Momentum: The Magic Potion

Finding a little momentum goes a long way.

This fact is especially when you’re sharpening up your focus to get sh*t done.  The approach isn’t new or complicated, but it is important.

Check your list.

If you don’t have one, write one down.  Depending on your level of motivation and focus as you begin, I suggest writing everything down.  The more items, the more focus you’ll have.

Consider the priorities you’ve got in front of you. Consider the time it will take to complete the various tasks on the list.  Don’t get overwhelmed by the list, be empowered by your effort to get it all down in front of you.  Once you’ve got a good representation of what needs to be done, it’s time to get after Number One.

My personal approach is to target a couple quick hits, items I can accomplish pretty quickly, to get some positive energy going in the right direction.  As you line out items on your list, you can feel the sense of accomplishment. Your focus will increase, your resolve to continue down the path will strengthen, you’ll be one your way forward.

So make that list and get after it.

The momentum you create will make the difference in your effort.  It will make it GOOD.

New Company? Write Again

It’s been 51 days since I started the new day gig, and it’s been a hoot, I gotta say. It’s
been such a hoot that my writing has taken a back-seat to the New Job Wave I’ve been riding, the ramp-up period, the climb up the learning curve.

But I still strive to write just a bit and frequently.

Following two of my favorite bloggers/doers-of-good, Seth Godin and Fred Wilson, I want to write every day, ideally.  So today I’m getting back to it and writing like Fred often does: he writes about “work”, his observations, what he learns, insights he comes across.

I’m feeling pretty damn lucky to be at this new company. So far so good.

What’s good about it?  It’s got nice people, it’s in an interesting industry, it has a cool company culture and vib, I feel energized about the work and opportunity, and there’s a ton of learning about systems and processes. I love it. I mean LOVE IT.

Want an example of “cool [invaluable!] company culture”?  Check out our QUALITY POLICY:

“Our company is committed to providing high quality products that meet customer expectations and comply with regulations. We will achieve these goals by adhering to and maintaining an effective quality management system designed to ensure product quality, reliability, performance, safety, and continual improvement.”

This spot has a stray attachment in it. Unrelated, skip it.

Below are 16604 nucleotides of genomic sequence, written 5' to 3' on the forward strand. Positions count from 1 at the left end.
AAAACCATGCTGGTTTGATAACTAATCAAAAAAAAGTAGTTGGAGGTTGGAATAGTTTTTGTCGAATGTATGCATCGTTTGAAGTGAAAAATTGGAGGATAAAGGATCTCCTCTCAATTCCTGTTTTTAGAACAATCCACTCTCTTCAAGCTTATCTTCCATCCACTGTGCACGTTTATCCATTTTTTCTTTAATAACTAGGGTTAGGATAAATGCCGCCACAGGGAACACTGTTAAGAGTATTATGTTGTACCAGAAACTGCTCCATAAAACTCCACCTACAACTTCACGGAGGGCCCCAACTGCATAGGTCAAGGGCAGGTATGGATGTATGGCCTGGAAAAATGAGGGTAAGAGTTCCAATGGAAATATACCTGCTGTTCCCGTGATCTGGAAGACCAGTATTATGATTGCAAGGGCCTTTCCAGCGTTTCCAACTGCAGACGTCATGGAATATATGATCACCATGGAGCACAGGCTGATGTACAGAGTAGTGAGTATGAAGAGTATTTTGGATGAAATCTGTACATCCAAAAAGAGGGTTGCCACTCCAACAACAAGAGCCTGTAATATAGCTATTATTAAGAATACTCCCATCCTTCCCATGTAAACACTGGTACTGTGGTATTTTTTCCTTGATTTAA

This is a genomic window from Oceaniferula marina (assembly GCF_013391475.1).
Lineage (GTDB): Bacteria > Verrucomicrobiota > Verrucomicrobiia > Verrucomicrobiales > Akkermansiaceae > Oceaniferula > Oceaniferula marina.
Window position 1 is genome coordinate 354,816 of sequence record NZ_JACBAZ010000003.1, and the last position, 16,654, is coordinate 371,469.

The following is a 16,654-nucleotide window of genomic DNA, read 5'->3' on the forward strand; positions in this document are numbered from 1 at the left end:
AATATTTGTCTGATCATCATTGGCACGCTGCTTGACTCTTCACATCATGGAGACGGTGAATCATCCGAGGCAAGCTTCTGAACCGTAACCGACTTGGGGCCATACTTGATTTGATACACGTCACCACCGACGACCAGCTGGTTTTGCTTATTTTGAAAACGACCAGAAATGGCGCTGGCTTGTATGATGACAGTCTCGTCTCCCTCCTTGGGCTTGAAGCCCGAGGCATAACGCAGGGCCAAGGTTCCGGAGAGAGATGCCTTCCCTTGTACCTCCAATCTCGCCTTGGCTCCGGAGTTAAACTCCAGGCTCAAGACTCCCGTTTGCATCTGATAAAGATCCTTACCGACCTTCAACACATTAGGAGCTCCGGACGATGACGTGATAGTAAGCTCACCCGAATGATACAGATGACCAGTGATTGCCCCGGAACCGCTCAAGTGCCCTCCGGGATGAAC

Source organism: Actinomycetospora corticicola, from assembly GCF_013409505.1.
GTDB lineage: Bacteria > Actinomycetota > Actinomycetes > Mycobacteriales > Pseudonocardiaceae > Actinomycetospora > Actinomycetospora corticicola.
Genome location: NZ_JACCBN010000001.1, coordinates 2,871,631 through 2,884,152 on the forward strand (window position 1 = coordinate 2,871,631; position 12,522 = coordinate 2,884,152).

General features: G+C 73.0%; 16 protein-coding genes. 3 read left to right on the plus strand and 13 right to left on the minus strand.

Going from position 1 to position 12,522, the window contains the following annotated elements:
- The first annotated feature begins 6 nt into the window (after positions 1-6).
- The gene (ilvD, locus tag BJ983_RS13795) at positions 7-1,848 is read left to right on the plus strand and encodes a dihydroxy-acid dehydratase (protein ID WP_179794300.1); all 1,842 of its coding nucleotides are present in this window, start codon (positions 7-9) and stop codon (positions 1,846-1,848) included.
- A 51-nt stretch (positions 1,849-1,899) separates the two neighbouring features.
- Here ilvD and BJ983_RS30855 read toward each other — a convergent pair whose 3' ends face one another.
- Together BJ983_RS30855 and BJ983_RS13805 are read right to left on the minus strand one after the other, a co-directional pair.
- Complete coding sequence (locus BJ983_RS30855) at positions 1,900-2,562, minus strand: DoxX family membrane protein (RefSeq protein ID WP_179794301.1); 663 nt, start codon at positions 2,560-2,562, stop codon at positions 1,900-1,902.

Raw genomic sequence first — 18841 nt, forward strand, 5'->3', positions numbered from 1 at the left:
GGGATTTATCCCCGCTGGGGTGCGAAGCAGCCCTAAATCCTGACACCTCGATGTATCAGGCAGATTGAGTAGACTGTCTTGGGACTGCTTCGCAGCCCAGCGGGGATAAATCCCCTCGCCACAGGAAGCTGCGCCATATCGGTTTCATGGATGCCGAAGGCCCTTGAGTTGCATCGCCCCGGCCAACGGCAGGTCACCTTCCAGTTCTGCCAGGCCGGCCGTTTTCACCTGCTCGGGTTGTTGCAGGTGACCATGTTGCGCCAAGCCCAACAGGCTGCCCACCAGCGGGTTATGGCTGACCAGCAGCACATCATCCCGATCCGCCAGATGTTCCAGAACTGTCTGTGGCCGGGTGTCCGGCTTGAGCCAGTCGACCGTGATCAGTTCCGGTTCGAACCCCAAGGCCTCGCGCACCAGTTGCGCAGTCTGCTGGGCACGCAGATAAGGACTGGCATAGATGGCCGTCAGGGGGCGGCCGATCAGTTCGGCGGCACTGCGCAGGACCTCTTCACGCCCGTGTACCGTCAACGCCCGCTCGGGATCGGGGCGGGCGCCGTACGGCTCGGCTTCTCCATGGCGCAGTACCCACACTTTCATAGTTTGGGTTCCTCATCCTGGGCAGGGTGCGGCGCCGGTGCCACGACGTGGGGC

I’ve always enjoyed and believed it best working in a company (or any organization) that focuses on quality.

Why? Quality means more GOOD. I like that.  Oh yea, and the company?  Pac Bio.  Check ’em out here.

On Maneuvers

lightfightersmanueverfogofwar.jpg

Often it’s important to circle back to things you’ve walked away from to have another look.  You get fresh, valuable insights from this practice.  Here’s the latest example I’ve come across.

I was 75% along the way to joining the US Navy out of high school.  I was going to use an NROTC scholarship to pay for college.  I wanted to be a Marine.

Ultimately I made the decision not to proceed along the military path.  Over the many years since that time, I’ve come across lessons time and again that stem from military practices and history.  I’ve taken to heart a lot of those lessons.

The concept of “maneuver warfare” came up most recently that has me thinking about the parallels to how we approach our lives, getting things done, being busy, juggling personal affairs, work, and family.  Some basic principles stand out.  Applied regularly (daily) you’ll find these five tips quite helpful.  At least I have.

[Note:  These are my paraphrases, not necessarily direct quotes.]

  1. Be ready for the unexpected.
  2. Be able to adapt your plan while keeping focused on the same goal(s).
  3. Don’t just give orders.  Empower your squad.
  4. Take calculated risks with the knowledge you and your team can recover if necessary.
  5. Maintain a Positive Attitude and Esprit De Corp.

I boiled these five “hacks” down from  Jocko Willink’s fast-growing, fast-moving, often insightful podcast.  He focused on H. John Poole  during one early podcast, a veteran of Vietnam who studied, wrote, and trained thousands of soldiers on small unit tactics.

Funny where you can find lessons if you’re open.  In the daily maneuvers through your life, remembering that might be the most important thing of all.